Tropical Storm Debby Floods Florida, Ends Drought
Thanks in large part to Tropical Storm Debby, much of central and northern Florida has made a stunning turnaround from extreme drought conditions to severe flooding in a matter of days.
June is now on track to become one of the wettest such months in the state’s history, and numerous locations throughout the state are making a run at their record for the wettest June, if they haven’t surpassed it already.
By following a slow and erratic path in the northeastern Gulf of Mexico, Tropical Storm Debby has dumped extraordinary amounts of rain on the Sunshine State, with many locations receiving at least 6 inches of rainfall — and the rain is still falling. Wind shear has kept the most active part of the storm on its eastern flank – directly on top of Florida.
For example, as of June 25, Tarpon Springs had already received 21.04 inches of rain during June, eclipsing the record for the wettest June by nearly 3 inches. It has also been the wettest June in Tampa since records began there in 1890, according to the National Weather Service.
On June 25, a persistent band of heavy rain set up across northern Florida, from just south of Tallahassee eastward to the Atlantic Coast. Some areas affected by this band saw 10-to-20 inches of rain in one day — thus it’s not surprising that parts of Highway 10, the main east-west thoroughfare across the Florida Panhandle, were closed due to flooding.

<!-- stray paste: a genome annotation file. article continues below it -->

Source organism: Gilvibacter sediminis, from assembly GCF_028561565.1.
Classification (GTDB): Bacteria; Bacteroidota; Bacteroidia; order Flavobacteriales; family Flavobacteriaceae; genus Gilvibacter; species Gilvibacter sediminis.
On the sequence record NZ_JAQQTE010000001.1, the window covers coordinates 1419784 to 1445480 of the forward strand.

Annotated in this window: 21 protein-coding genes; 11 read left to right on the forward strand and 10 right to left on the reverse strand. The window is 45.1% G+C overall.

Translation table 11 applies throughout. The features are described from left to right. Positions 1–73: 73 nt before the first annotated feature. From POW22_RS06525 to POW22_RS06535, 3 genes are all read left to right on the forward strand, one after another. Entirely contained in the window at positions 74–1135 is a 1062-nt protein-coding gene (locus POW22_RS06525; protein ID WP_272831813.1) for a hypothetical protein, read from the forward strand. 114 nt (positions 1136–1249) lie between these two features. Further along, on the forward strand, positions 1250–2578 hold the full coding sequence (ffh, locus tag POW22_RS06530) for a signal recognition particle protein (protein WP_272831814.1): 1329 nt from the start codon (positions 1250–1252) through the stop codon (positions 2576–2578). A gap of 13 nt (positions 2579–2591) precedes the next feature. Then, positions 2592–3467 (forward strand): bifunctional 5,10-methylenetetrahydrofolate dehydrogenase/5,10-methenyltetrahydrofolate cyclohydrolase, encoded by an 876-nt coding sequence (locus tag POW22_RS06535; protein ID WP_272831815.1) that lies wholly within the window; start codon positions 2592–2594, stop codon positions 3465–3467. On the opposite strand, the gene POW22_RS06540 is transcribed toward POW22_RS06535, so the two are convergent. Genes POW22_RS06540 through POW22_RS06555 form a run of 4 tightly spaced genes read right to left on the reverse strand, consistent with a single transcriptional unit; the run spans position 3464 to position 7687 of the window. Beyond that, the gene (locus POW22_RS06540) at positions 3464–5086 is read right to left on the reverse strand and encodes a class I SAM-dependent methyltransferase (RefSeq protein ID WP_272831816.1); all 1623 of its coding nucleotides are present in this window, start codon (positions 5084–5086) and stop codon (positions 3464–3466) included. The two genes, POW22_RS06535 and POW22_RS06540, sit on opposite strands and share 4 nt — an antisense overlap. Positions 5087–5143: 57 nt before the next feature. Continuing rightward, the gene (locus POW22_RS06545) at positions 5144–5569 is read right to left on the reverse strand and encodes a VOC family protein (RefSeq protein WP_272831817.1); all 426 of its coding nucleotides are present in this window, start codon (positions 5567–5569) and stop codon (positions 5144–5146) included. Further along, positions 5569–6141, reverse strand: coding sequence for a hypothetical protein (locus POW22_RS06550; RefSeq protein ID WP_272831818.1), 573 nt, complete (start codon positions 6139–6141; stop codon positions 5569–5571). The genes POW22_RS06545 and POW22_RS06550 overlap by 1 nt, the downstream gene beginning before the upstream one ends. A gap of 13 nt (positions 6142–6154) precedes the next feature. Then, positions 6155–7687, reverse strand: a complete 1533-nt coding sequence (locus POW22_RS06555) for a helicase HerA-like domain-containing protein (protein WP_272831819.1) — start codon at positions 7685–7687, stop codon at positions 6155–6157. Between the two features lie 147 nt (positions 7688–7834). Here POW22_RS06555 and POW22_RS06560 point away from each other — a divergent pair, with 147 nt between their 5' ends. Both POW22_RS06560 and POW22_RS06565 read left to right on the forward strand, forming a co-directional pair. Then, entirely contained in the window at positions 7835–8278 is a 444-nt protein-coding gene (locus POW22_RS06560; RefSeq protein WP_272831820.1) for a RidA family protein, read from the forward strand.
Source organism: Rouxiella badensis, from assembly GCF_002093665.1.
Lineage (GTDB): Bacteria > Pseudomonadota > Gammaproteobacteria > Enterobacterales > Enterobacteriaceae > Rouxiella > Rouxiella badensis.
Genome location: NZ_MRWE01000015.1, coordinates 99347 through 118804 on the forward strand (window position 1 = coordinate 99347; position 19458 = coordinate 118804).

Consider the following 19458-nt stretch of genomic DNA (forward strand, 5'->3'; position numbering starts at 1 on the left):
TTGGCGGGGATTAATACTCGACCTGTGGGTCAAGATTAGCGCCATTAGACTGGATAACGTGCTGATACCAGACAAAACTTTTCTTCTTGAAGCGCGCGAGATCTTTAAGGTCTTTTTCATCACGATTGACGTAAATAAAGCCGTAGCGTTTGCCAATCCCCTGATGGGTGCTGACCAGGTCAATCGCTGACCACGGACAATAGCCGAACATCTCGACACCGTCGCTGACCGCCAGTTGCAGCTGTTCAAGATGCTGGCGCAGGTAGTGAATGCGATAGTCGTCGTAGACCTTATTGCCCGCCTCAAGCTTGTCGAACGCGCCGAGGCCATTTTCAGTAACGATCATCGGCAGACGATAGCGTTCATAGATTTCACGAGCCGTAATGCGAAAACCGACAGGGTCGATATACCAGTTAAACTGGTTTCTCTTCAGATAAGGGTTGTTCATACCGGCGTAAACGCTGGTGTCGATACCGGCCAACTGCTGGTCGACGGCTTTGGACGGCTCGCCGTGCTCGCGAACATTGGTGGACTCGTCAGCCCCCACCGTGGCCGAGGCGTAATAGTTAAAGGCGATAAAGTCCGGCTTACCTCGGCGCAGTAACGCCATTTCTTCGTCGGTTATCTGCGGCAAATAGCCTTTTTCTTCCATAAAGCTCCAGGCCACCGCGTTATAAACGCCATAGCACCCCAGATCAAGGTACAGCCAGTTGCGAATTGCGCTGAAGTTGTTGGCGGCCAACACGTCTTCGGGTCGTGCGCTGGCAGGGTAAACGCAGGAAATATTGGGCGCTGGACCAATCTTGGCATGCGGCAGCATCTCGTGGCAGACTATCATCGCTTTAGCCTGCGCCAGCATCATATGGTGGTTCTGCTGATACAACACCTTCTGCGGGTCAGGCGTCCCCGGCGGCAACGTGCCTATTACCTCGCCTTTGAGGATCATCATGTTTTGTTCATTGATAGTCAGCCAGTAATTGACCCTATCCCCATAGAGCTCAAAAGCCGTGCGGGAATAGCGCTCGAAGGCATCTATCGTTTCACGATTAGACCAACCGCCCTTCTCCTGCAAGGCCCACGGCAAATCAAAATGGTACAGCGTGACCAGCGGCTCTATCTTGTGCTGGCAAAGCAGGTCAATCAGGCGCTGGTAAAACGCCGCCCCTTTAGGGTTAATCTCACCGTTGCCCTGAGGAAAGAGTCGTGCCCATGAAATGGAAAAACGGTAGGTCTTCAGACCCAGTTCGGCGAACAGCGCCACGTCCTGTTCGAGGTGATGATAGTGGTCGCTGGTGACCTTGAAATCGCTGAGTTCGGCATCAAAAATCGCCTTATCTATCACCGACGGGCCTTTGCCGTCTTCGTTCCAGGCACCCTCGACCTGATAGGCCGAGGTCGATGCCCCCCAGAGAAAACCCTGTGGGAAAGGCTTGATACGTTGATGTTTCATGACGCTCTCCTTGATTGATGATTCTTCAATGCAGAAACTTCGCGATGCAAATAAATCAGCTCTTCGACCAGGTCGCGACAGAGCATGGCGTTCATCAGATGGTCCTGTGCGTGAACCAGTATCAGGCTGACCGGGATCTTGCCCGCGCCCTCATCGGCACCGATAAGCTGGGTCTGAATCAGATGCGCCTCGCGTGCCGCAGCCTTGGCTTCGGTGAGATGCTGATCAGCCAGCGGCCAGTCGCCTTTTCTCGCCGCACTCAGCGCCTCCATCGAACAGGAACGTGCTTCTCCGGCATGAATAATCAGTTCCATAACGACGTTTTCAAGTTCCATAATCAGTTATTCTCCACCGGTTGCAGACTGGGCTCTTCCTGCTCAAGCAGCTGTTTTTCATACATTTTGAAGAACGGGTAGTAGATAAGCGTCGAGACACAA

During a 72-hour period ending at 8 am on June 25, two observing locations reported rainfall totals more than 20 inches. Sanborn reported 26 inches of rain, while St. Marks reported 21.09 inches. Wakulla Springs State Park also was inundated with 18.79 inches.
The extraordinary rainfall totals from Tropical Storm Debby, as well as from a different rainfall event about two weeks prior, have all but erased what had been a very serious drought situation in central and northern Florida. The wet season in Florida typically begins sometime in May, aiding in drought recovery, but this year it has seemed more like a deluge season.
A sudden switch from drought to flood is rare but not unheard of. As global warming causes the water cycle to intensify, with wet and dry extremes increasing in frequency and severity, such whiplash events may become more frequent. Already, the atmosphere holds about 4 percent more water vapor now than it did during preindustrial times.